“Ageing Well with Spina Bifida and Hydrocephalus”

15 December 2021

On October 27th, the IF Working Group on Ageing with SBH held the “Ageing Well with Spina Bifida and Hydrocephalus” to celebrate the World Spina Bifida and Hydrocephalus Day 2021.

This side event of the WSBHD was an occasion for individuals to speak up about their experiences and to share their personal testimonies without any taboo. Participants could ask personal questions to the speakers and even share their own experiences, concerns and advice.

The event began with a word of welcome from the IF Working Group on Ageing with SBH Chairman, Kevin O’Donnell. He began by introducing himself, the group and the work the IF Working Group on Ageing with SBH has done to help understand the needs of adults with SBH.

The first speaker was Martin Duff from Perth in Australia who shared his experience on the need of support networks in Australia. He explained the informal (peer support) and formal (government) support available in Australia and how thanks to technology, equipment adaptation and community involvement he could maintain his strength, ability and meet his needs. He highlighted the importance of sharing information. An online portal was developed where people can share any information that could help others in the same situation such as their networks; the material and technology they use to meet their needs, etc. 

After this interesting insight, the next speaker was Mario Sel, Flemish Association for Spina Bifida and Hydrocephalus (VSH). Born in Belgium, he explained the multidisciplinary care system in Belgium and how at first they were focused on children but later on focused on adult care due to high demand. He described the difference between two main hospitals and how their approach differs while maintaining the same goal. He expressed his positive experience being taken care of by a multidisciplinary team. “We don’t lose time to make multiple appointments for different doctors”.

Following Mario’s testimonies, Monica Still, Spina Bifida Association, shared her experience on physical health and rehabilitation in the USA. She expressed that the US health system is different from the rest of the world. Especially when you age, you become more aware of the challenges within a healthcare system. Such as doctors who are not familiar with ageing with SBH and still think SBH as a “pediatric disorder” or again adults have also to fight with insurance companies to get reimbursed for what they need or the fact that being in a wide country there is a difficulty to reach people they need adult care. She revealed that the SBA association helps adults with SBH by providing some guidelines (available on an app) to doctors in order for them to have a knowledge base or again organise fundraising, research, etc.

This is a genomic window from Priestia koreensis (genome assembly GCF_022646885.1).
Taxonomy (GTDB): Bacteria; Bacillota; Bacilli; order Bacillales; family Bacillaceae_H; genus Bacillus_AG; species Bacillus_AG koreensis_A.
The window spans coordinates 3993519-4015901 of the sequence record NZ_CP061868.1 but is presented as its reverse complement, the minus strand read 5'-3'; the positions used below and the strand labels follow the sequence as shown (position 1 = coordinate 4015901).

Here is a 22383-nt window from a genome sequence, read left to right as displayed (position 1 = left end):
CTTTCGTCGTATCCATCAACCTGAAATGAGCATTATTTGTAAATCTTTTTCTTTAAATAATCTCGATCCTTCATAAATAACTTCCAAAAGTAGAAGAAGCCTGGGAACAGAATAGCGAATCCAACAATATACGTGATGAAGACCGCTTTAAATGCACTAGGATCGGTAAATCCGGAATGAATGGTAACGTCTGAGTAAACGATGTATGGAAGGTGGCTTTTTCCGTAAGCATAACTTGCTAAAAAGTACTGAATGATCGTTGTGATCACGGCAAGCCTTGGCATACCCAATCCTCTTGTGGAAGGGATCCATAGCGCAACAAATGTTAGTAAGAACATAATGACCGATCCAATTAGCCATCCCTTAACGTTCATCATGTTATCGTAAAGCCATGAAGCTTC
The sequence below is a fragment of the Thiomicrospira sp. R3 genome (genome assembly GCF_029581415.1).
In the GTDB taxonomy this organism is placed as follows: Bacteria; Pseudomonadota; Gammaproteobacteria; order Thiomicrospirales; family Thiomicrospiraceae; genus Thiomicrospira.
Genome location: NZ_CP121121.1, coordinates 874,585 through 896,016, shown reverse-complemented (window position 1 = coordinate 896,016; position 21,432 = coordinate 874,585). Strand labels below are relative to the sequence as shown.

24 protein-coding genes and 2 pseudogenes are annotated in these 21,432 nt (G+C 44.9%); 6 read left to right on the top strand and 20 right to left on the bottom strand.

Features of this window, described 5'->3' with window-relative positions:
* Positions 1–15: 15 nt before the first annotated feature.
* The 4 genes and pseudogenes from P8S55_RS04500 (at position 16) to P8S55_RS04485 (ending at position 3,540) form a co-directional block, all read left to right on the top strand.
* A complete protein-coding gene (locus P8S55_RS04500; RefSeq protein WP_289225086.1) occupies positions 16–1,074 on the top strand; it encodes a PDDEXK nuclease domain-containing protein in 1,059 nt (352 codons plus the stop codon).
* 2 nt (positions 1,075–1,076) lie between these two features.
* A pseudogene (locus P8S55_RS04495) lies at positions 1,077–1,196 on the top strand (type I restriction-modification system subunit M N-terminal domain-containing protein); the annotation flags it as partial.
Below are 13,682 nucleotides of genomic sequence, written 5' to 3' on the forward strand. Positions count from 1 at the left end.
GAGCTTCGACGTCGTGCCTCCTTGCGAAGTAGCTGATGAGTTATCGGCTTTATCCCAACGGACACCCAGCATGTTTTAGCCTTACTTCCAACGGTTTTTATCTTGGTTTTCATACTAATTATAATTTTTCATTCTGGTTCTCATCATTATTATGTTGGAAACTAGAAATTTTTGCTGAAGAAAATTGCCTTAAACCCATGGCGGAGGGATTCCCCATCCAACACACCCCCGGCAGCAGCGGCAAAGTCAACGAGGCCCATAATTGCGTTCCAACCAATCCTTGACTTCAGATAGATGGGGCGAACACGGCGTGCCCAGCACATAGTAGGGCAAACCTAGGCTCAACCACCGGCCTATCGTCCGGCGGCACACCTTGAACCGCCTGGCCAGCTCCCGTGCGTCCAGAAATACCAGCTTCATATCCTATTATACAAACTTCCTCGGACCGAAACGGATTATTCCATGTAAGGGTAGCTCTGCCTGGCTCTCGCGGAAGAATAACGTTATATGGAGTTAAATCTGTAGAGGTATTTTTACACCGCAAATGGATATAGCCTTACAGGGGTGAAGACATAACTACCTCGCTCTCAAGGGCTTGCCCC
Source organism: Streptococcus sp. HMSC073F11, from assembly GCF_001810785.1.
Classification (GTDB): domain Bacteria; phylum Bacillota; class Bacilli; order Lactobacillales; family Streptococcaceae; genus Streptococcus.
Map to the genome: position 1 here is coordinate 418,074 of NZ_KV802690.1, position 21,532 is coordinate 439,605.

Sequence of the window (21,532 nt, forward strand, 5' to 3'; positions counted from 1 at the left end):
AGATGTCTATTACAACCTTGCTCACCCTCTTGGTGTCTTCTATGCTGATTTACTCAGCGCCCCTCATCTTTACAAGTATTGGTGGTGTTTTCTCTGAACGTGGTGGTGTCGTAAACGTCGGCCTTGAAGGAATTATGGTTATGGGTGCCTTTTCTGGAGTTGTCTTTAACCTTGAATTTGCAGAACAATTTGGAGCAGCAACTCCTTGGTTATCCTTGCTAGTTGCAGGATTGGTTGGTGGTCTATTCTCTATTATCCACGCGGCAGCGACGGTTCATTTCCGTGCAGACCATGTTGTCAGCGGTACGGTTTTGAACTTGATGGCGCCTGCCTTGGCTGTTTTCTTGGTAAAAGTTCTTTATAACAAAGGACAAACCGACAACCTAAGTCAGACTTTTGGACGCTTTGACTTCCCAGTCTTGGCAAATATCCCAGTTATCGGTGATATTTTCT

After this testimony, Kevin O’Donnell, IF Working Group on Ageing with SBH Chairman, shared insight on mental health among adults with SBH and highlighted the link between mental and physical health. Stating that depression and anxiety are critical for many adults with SBH. However, some adults reported good mental health, demonstrating resilience in the face of changes in their physical health. We need to learn from such people, in developing our own resilience.. 

And our last speaker, certainly not least Judy Feeley, member of the Hydrocephalus Canada association, Born with Hydrocephalus, shared her holistic approach to her rehabilitation including physical; cognitive and mental/behavioral. How 1) “a brain food diet” – by eating a well-balanced diet (including foods that promote a healthy brain, including: fish, nuts, beans, peas, low fat yogurt, water, and unsweetened juice – 2) a physical assessment (to see what could be done, what assisted devices is required, modifications at home, etc.); 3) listening to her body (daily naps; take each day differently; keep positive attitude, etc.); 4) finding motor activities (word games; puzzle; strategic video games; etc. to work her mind and hands to improve her concentration; coordination); 5) managing her cognition; 6) Support tram and stress/management helped her with her rehabilitation.  

After listening to those wonderful experiences and personal testimonies, the side-event ended with a 50 mins discussion where participants could ask personal questions, share their stories, concerns and ask for advice. 

The “Ageing Well with Spina Bifida and Hydrocephalus” side-event is a follow-up of several activities the IF Working Group on Ageing with SBH organises to bring people together and advocate for the important topic of ageing. Little is known about ageing with SBH and having discussions among adults with SBH help others to feel understood and share their personal and intimate experiences. The contributions to this side event will help shape the future programme of the Working Group.

IF wants to thank all of its speakers and participants for having been able to give powerful messages during this side-event to celebrate the World Spina Bifida and Hydrocephalus day 2021.